-As with any classic there are few negatives that have never bothered me in the least. I know the potential buyer may have the car shipped so I want disclose these so the buyer knows exactly what they are purchasing.
-The passenger seat adjustment “forward & back movement” adjustment gets stuck. Never bothered me as the passenger always prefers that seat to be all the way back. Driver seat adjustments works well.
-Front windshield has typical fogging in the lower corners. Not a big deal, caused from light delamination between the glass.
-Painted over a year ago, looks great, but has occurred one small door ding from parking lot, and maybe a few very light scratches.
-Original Radio was sourced for the car and does work. Never bothered to hook up as the new owner will likely upgrade anyways “wires are marked for radio”
-Horn is missing under hood, never got around to finding one for the car
-Previous owner noted he performed a rust repair to passenger side floor. The repair was not noticeable from the top side of the floor. It is noticeable from underneath the car as a portion of the box beam was replaced. This repair is located under the passenger seat & was the only rust on the car. It was caused by a leaking rear quarter panel window “reason for all seals being replaced during paint”. Looks to have been a strong solid repair so I did not bother with it and neither will you.
In summary this MK1 Scirocco is a rare find. The vast majority of these have been hacked up or simply rusted away. I would love to keep the car, however both of my Porsches require attention. This is by far the most reliable classic I’ve owned, and should serve its new owner very well. Please keep in mind you are not buying a brand new car. The car has seen extensive work, and is well sorted, but it is not brand new & does have minor flaws. I hold a clean title in my name. I welcome calls but do not call to “just discuss”, only if you plan on bidding on the car (503-369-0459). Thank you for viewing.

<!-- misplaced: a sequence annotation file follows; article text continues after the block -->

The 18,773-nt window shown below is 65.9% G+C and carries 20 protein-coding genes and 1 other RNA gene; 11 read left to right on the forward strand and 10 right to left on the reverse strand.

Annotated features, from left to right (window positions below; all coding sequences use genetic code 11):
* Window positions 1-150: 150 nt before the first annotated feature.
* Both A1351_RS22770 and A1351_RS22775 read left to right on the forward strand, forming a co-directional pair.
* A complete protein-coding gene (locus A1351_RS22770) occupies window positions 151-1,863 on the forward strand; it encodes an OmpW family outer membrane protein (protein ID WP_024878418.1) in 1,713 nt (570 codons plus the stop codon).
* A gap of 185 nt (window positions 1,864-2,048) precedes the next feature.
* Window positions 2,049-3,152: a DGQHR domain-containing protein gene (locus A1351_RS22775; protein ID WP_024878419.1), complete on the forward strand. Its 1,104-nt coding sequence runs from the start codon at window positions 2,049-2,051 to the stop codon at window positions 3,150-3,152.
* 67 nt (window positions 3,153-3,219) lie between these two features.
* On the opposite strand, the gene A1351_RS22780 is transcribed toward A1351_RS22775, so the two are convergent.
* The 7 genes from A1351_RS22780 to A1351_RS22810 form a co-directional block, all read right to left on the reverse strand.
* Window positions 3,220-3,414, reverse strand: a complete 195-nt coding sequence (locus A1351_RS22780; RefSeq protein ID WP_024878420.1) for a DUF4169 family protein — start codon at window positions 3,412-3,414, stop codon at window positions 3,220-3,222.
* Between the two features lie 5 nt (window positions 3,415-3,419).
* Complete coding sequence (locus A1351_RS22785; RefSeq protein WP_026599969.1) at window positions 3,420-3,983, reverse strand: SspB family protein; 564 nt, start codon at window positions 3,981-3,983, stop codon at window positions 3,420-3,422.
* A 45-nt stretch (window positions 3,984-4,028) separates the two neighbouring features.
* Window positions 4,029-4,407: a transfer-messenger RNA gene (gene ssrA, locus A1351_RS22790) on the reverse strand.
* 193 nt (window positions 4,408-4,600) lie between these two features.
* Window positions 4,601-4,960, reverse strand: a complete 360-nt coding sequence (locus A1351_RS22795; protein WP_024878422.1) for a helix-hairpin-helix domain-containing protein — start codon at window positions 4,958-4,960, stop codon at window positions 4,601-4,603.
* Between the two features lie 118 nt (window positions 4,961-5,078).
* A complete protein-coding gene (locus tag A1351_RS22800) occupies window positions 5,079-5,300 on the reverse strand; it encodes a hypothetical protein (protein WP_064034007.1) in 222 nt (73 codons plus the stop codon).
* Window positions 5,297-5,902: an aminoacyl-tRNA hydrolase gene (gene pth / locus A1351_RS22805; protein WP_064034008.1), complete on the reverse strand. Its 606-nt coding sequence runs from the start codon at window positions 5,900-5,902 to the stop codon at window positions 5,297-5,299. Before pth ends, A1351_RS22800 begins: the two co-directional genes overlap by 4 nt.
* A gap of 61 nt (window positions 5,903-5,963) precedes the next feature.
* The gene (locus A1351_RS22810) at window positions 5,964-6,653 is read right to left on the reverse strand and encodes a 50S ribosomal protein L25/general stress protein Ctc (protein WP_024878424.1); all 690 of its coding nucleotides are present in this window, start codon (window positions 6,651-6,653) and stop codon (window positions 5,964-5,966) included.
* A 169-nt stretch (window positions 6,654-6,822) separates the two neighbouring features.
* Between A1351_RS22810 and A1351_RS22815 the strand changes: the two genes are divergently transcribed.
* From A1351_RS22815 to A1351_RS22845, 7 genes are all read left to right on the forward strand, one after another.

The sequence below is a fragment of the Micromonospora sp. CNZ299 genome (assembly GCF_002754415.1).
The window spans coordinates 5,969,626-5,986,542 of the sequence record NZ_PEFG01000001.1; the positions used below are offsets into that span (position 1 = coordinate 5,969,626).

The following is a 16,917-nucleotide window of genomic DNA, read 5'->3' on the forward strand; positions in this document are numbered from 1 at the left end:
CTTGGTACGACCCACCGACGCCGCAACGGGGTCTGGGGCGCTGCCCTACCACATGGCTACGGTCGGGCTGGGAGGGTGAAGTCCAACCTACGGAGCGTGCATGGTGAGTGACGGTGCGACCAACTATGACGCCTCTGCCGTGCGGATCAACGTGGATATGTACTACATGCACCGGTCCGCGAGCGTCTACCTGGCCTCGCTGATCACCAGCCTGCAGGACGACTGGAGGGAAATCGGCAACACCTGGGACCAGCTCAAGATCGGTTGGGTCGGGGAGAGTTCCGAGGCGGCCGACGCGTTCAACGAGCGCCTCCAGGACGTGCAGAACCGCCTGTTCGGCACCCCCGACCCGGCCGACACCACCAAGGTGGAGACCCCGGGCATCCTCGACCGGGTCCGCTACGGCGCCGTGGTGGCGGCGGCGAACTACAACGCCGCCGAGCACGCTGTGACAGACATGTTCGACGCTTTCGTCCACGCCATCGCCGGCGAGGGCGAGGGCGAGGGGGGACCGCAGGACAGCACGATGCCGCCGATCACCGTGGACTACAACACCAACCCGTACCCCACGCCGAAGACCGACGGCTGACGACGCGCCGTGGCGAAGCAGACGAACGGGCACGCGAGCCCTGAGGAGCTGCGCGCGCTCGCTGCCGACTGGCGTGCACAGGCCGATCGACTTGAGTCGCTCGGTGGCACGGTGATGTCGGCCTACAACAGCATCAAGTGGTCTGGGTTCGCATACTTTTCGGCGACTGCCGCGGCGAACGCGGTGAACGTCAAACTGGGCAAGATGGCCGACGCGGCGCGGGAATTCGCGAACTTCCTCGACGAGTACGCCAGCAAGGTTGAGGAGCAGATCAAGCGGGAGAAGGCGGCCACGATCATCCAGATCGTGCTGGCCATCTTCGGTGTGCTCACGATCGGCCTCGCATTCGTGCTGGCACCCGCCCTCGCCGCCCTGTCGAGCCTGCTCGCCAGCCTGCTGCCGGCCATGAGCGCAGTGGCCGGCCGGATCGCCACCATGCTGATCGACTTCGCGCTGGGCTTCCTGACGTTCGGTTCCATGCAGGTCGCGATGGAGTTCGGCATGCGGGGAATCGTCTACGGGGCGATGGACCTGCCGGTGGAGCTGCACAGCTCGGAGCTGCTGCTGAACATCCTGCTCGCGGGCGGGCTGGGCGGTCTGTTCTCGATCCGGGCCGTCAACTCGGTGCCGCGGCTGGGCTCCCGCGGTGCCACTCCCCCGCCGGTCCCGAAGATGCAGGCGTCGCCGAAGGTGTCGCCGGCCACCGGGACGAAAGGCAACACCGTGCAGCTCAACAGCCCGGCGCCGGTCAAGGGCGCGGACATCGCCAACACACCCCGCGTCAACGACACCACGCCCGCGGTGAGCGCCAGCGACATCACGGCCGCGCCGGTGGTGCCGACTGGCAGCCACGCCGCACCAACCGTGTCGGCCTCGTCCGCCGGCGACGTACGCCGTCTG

Non refundable deposit of $500 due with in 24 hours of auction end.
This car seems pretty honestly represented – there are some things still to sort though they’re minor, and a vast majority of the big expenses both bodywork wise and mechanically have been taken care of. This is the best way to get into one of these if you like the color combination. There is obviously a tremendous amount of work that has gone into sorting the car. The green is offset nicely by the “S” red striping, though all indications are this wasn’t originally an S. As a period piece it’s quite nice; I could do without the Zender kit and would probably change the wheels to something a little different – such as these neat Momos up on Ebay now (click the picture to link to the auction):